The Storied Life of A.J. Fikry
by Gabrielle Zevin
A.J. Fikry is cranky, grumpy, and hard to please. An independent bookstore owner living on the fictitious Alice Island off the Massachusetts coast, A.J. sells only titles matching his particular tastes and not the preferences of his elite summer clientele. (Alice Island appears to be a not-so-subtle stand-in for the presidential Romper Room of Martha’s Vineyard.)
Early in the novel, A.J. makes his literary specifications known when he behaves like a pompous ass during his first meeting with Amelia Loman, a publisher’s account representative visiting Island Books for the first time.
“I do not like postmodernism, post¬-apocalyptic settings, postmortem narrators, or magic realism. I rarely respond to supposedly clever formal devices, multiple fonts, pictures where they shouldn’t be — basically gimmicks of any kind …I do not like genre mash-ups à la the literary detective novel or the literary fantasy. Literary should be literary, and genre should be genre, and crossbreeding rarely results in anything satisfying. I do not like children’s books, especially ones with orphans, and I prefer not to clutter my shelves with young adult. I do not like anything over four hundred pages or under one hundred fifty pages. I am repulsed by ghostwritten novels by reality television stars, celebrity picture books, sports memoirs, movie tie-in editions, novelty items, and — I imagine this goes without saying — vampires.”
In the real-life book world, Gabrielle Zevin’s seventh novel danced around The New York Times Best Seller list and garnered overwhelming praise from reviewers despite being the very embodiment of the books A.J. himself proclaims to hate.
Alas, after spending 260 pages with him, I found little to like about A.J. or much about his storied life (which I kept wanting to call his “storified” life, as in the social media app).
The Storied Life of A.J. Fikry is gimmicky. (Check!) My God, is it ever gimmicky. Magical realism is sprinkled throughout. (Check!) There are elements of a literary whodunit. (A rare book goes missing. Check!)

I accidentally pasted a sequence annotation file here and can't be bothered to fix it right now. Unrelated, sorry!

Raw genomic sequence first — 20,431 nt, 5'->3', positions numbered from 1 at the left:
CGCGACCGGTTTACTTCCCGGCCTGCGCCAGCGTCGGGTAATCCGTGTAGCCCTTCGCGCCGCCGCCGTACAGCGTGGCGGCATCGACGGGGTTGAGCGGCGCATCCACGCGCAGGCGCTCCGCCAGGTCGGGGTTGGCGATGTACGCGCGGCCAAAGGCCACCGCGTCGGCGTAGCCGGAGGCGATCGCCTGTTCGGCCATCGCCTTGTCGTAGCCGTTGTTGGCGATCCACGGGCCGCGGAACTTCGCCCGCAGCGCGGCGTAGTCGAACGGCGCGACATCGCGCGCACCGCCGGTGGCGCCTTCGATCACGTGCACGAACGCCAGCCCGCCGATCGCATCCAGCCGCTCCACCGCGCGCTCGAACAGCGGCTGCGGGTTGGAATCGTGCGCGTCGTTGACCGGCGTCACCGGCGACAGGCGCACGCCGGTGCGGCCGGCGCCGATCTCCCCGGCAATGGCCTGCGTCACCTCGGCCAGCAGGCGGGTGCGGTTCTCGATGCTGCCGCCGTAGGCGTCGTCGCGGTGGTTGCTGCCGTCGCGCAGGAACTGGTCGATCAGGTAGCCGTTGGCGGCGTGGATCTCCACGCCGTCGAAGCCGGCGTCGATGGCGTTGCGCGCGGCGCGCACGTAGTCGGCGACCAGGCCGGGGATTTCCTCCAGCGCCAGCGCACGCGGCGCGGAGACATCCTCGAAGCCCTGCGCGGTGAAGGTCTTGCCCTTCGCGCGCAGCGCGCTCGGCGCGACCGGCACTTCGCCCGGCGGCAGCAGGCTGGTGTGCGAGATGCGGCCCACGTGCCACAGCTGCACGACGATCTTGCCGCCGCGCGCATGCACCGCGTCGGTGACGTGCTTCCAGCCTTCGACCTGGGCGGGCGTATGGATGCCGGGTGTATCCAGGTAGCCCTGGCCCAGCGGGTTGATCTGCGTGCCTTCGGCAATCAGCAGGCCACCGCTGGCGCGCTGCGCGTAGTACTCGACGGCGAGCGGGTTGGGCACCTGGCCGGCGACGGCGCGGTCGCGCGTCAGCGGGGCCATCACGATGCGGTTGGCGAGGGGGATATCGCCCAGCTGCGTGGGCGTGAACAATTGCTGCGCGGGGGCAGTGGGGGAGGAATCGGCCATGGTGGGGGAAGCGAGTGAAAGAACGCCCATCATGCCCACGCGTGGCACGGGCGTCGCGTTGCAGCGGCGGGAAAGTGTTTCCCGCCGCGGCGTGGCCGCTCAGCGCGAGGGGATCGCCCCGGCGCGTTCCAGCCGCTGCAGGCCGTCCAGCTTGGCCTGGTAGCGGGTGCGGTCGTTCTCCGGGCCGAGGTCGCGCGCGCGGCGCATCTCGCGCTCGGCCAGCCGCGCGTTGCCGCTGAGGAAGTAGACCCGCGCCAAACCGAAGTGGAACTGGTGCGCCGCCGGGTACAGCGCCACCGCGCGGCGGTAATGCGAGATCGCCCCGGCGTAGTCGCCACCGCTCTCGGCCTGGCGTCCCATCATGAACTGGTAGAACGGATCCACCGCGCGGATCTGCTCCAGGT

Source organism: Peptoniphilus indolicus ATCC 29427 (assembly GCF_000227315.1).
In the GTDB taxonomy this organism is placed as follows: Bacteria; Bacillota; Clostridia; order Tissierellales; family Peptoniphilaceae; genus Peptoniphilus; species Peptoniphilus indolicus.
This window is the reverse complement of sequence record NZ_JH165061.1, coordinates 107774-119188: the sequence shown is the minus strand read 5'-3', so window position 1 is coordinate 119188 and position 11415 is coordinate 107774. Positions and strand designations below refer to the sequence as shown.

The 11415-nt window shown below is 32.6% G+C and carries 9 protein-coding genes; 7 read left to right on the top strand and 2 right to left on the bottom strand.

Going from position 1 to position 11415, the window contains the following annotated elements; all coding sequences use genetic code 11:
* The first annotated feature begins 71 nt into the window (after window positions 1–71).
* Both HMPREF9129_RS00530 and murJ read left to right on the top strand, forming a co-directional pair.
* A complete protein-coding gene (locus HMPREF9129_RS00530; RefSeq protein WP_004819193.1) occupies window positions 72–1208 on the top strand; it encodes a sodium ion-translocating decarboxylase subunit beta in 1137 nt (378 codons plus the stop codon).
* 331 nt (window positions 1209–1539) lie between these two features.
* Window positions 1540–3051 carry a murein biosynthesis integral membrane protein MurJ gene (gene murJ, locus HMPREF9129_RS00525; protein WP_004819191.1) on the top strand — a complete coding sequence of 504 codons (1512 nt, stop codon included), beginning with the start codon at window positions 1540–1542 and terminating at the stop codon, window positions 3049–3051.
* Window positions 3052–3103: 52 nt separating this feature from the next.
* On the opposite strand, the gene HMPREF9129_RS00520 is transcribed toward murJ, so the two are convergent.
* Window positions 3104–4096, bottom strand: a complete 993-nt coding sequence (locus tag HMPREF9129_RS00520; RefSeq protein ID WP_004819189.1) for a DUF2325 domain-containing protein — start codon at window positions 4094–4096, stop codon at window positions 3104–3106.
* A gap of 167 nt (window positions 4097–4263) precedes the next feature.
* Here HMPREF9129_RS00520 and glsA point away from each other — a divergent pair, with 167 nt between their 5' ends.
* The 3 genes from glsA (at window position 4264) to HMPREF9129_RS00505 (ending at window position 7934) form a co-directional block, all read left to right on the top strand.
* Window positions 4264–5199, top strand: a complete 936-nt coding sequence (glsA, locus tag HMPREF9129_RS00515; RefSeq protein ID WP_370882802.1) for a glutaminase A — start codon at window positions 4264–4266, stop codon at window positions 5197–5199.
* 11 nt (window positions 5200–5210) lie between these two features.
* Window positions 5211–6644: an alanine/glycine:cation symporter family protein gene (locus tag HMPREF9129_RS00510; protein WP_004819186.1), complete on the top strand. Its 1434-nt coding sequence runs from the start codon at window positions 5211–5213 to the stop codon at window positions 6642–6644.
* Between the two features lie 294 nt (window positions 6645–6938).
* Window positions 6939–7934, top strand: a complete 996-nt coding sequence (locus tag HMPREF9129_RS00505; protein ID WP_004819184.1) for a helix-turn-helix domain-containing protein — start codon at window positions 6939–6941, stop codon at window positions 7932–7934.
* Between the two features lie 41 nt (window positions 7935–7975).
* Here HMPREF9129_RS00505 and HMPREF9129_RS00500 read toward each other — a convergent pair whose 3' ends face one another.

Worse of all, there’s an adoption storyline with an actual orphan (check!) that is entirely unrealistic. Within paragraphs, Maya is abandoned in the bookstore with a note, her mother turns up dead, and nobody bothers with pesky details like searching for a biological father or next of kin before deciding that it’s perfectly fine to let A.J. keep her. Anyone who has even the slightest knowledge of such matters knows that this is exactly how such things always work out.
Being the paternal type, A.J. plops the precocious toddler in the aisle of his bookstore all day while he runs his business. And everyone lives happily ever after until the Very Predictable, Very Sad Thing happens.
Perhaps all this is meant to be enchanting in a fairy tale nod-to-the-literary greats of Poe and Woolf sort of way. Perhaps I’m just as much of a curmudgeon as A.J. Fikry and completely missing the point.
Perhaps we readers aren’t supposed to take ourselves so damn seriously and instead are to focus on A.J.’s life purpose: to connect people with great books.
If so, it doesn’t work.
Too many things are too problematic and glaring in this novel. In addition to the Maya adoption storyline that I found irksome, several other plot lines move too quickly. There’s a word jumble similarity between several characters’ names – Maya, Amy, Ismay – that seems to have some symbolism but remains unexplained. The requisite love interest feels drawn out, manufactured and forced rather than natural.
Movie-tie in editions are among the type of books that A.J. Fikry is “repulsed by.” Ironically, even before I started reading I thought that The Storied Life of A.J. Fikry sounded like a book title begging to be made into a romantic comedy. Indeed, I’d be shocked if someone doesn’t take this to the big screen. If so, maybe A.J. can be finally proven wrong.
One can only hope this becomes the rare case where the movie is actually better than the book.